August 18, Tuesday
Killarney->Kenmare ->Eyeries (Beara Peninsula)
Night's Lodging: Eyeries Hostel cow pasture; £2
Weather: Sunny with puffy clouds. No rain!
During the morning we spent tourist time in Killarney. Killarney's a crazy little town full of tourist bicycles - rental bicycles with riders who couldn't ride well - and distracted drivers. We watched a bus try to remove a concrete pole from the sidewalk, and then back into a truck. Very interesting.
The ride to the top of Moll's Gap was beautiful and I made it without difficulty. During our climb, I was amazed how quickly we traveled in and out of different flora zones and glacial moraines, into ferny woodlands, and then into an oak forest.
Kenmare. There was a poster here of bicycles along a public park in Kenmare showing every possible manner to strap a sleeping pad to the bike. We clearly weren't the only tourists in the area!
All the bars: O'Connor's Bar, O'Sullivan's Bar, Maureen's Supermarket and more. The upper stories most buildings had white lace curtains flapping out and window boxes along the sill. It was as if each house had a different pattern of lace assigned to it.
Established on the Ring of Beara (Peninsula) - over on my left was a conifer forest. Almost a lodgepole pine type forest but the trees were shorter with that same barren lower trunk. Along our route it was again lush and green. Water dribbled out from every possible crack in the damp earth ...sounds of trickling streams racing towards the low ground. There was considerably less traffic indicating the lesser tourist influence on this, the most beautiful peninsula, in my opinion, of the three (Dingle, Kerry, Beara). A few bicyclists and cars, but nothing like what we had seen .
Dereen Gardens: Spectacular gardens and botanical refuge planted a hundred years ago by the fifth Lord of Landsdowne at the mouth of the Kenmare River. Hundreds of rhododendrons of every possible variety , Australian tree ferns, Chinese bamboo, and huge trees seen no where else in the world other than in their native lands. The Lord of Landsdowne lived to see all of his plantings come to full growth due to the fertile soil and interesting climatic zone.
I didn't believe it! We lost Jack! Or Jack lost us. The comment between Tracy and me was the refrain in various ways of "where's Jack?" He usually wasn't far behind, but behind he was. And then he was lost! I didn't understand how, on a short route with a mountain pass to our left as we rode along the shore, ongoing hills on our route, and no obvious turnoffs, he lost us, or we lost him. As in our previous trip, we never made an intersection change without regrouping, nor did we stop without putting a bright orange pannier rain cover in an obvious spot along the road. We all knew to watch for this beacon.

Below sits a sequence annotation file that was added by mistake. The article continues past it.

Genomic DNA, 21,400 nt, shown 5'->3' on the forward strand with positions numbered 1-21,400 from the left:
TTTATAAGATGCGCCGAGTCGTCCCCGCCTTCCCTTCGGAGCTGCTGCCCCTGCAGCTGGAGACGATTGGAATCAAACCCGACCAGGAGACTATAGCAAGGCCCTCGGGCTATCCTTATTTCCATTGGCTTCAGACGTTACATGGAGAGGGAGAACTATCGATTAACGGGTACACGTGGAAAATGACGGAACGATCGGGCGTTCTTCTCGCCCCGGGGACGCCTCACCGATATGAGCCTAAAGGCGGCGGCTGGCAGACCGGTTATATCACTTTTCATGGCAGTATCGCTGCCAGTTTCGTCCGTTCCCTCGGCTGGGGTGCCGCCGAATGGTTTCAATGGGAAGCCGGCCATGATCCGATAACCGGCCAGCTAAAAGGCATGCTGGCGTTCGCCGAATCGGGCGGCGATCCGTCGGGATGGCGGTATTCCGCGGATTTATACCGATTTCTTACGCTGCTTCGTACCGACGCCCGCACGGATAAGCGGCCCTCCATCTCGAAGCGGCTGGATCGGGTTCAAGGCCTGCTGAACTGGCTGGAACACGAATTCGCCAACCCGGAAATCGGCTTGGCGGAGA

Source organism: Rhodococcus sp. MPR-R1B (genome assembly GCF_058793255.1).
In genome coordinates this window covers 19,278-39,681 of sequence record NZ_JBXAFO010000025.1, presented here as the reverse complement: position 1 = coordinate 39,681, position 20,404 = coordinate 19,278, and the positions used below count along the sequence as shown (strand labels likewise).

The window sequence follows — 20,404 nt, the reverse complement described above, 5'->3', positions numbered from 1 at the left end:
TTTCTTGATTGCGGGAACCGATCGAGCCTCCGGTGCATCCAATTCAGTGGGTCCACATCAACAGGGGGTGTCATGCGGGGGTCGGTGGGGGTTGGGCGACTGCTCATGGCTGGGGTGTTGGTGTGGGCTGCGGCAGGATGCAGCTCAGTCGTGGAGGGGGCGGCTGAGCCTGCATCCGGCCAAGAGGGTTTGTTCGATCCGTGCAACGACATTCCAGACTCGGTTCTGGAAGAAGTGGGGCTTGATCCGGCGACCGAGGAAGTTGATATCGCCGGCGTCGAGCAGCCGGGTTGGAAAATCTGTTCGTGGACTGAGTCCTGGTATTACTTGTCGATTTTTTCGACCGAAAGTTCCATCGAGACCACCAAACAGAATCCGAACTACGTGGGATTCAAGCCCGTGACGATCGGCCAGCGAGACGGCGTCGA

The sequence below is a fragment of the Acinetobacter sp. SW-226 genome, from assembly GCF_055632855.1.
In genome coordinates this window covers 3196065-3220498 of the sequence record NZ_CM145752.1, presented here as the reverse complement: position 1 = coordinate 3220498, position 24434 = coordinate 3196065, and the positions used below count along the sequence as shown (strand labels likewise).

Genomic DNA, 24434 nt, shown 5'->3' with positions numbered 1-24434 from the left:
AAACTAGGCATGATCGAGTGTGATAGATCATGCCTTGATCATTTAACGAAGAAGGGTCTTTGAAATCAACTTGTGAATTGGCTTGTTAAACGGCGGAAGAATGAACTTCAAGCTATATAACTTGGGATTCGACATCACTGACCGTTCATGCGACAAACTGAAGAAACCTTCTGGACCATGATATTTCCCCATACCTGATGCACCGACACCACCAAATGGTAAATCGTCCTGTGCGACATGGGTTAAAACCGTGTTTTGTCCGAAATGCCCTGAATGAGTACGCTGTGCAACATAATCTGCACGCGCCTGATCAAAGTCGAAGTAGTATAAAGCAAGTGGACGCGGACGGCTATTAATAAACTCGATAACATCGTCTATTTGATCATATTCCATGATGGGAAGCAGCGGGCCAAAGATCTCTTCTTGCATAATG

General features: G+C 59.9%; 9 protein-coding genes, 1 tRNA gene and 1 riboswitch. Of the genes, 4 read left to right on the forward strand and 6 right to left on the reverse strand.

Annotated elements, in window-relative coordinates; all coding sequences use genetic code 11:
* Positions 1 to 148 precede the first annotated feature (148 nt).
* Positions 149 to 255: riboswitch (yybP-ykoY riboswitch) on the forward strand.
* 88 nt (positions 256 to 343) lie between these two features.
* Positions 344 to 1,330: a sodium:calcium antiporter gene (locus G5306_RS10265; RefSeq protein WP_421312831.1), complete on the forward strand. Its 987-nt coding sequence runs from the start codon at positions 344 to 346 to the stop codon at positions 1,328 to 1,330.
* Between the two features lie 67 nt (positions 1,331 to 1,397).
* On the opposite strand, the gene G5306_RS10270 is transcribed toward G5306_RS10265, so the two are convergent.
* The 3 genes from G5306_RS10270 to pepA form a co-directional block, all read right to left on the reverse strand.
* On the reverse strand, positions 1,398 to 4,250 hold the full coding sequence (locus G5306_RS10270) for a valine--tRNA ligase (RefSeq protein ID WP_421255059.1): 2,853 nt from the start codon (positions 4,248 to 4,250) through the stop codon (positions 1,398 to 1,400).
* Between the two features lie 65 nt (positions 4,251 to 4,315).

Waiting for Jack to catch up, Tracy and I spent an hour wandering through Eyeries, a beautiful little village that competed successfully in the Tidy Town competition. As the Michelin Guide described it, "...looks like the film set of an Irish mountain settlement." There were flower boxes everywhere, paint boxes of colors. Gladiolas lined the town's white picket fences. Cottages were each painted in a pastel shade.
When Jack didn't appear, we talked to three people sitting way up on a porch, asking if they had seen our friend in black with a bright yellow bicycling jacket and helmet. Perhaps he had gotten ahead of us. They said they'd keep an eye out. We talked to the woman in the grocery store. We talked to the people in two of the village's four pubs. We let everyone know. With this, we discovered how friendly people were. Obviously tourists, the village took our problem to heart and rallied around to watch for our missing companion.
After we had a dinner of Guinness and hot soup in the local pub, waiting, we put our emergency plan into action and called my daughter Kim in California.
She laughed and said, "Jack just called. He is in Castletownbere," about 5 miles away over Healy Pass, "at Murphy's Corner House. He'll meet you in the morning when you get there." Incredible. How did he manage to turn left and climb Healy Pass - across the spine of the Beara Peninsula?
Tracy and I camped in the cow pasture behind the independent hostel (we thought the woman just stuck out a "hostel" sign because her two extra bedrooms happened to be vacant). We shared the pasture with a resident recalcitrant sheep which wanted things his way rather than our way. We hoped it wouldn't attack our tents in search of something more interesting than grass.
It would be a gorgeous view if it were sunny in the morning, and we pitched our tents accordingly. We had sun today. Sun and clouds, sun and clouds. But not a whisk of rain. Lovely.
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